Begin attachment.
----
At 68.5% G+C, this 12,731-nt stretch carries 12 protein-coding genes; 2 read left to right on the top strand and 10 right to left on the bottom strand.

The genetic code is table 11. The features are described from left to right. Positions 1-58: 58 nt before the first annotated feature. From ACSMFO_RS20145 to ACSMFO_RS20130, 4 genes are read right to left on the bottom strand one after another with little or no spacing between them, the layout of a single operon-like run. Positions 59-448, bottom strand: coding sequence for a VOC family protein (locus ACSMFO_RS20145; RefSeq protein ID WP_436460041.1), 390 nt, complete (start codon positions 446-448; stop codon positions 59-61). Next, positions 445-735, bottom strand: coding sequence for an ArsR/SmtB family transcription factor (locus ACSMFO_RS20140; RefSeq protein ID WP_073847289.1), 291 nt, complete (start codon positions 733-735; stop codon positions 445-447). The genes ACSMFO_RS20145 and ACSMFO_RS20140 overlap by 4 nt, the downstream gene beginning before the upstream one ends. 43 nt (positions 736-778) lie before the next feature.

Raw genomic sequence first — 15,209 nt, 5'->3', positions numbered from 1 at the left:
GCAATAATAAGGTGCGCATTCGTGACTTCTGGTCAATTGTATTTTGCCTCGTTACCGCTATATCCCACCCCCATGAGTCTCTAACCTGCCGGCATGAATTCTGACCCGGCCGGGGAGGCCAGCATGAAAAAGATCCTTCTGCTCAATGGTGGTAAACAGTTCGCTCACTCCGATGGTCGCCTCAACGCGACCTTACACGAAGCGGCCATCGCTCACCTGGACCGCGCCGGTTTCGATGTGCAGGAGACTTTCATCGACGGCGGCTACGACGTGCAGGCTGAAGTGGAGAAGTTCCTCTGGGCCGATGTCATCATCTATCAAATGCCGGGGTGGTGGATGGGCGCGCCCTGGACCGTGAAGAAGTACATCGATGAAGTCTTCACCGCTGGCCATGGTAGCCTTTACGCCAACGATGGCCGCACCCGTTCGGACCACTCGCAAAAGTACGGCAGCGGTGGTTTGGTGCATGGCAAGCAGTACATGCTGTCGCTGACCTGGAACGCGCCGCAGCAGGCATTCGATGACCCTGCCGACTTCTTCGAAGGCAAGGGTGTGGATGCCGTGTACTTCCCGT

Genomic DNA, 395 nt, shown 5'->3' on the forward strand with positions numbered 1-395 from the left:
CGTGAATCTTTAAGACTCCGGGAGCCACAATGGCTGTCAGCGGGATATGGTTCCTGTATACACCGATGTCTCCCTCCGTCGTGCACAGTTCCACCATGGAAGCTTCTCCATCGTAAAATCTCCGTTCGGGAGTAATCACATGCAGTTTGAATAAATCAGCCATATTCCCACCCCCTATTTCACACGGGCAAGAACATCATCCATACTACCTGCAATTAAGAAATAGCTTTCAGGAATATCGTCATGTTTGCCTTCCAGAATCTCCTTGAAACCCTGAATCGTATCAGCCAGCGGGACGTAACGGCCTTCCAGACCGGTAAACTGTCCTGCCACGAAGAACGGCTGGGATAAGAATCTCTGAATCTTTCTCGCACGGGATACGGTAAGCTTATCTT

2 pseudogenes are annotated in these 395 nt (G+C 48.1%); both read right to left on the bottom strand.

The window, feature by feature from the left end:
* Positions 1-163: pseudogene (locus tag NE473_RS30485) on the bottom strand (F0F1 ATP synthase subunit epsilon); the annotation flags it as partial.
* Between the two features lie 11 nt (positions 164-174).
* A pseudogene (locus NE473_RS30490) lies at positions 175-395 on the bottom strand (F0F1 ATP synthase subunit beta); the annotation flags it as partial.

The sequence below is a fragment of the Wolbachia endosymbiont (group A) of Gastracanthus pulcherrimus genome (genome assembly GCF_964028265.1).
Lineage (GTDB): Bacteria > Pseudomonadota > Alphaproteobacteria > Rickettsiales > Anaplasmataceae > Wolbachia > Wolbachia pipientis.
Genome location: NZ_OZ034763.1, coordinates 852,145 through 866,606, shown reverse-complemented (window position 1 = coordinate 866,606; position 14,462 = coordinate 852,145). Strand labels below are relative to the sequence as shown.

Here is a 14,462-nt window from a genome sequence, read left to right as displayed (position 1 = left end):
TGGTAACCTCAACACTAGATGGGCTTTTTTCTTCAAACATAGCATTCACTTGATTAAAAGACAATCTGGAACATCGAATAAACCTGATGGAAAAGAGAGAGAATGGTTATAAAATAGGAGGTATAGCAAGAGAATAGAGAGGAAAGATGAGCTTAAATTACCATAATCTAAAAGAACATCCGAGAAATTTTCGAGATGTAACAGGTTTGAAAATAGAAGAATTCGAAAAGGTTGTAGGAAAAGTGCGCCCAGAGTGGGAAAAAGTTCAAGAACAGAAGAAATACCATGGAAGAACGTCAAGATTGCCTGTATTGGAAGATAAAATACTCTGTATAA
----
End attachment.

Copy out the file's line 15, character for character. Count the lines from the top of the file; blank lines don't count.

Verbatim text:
Here is a 14,462-nt window from a genome sequence, read left to right as displayed (position 1 = left end):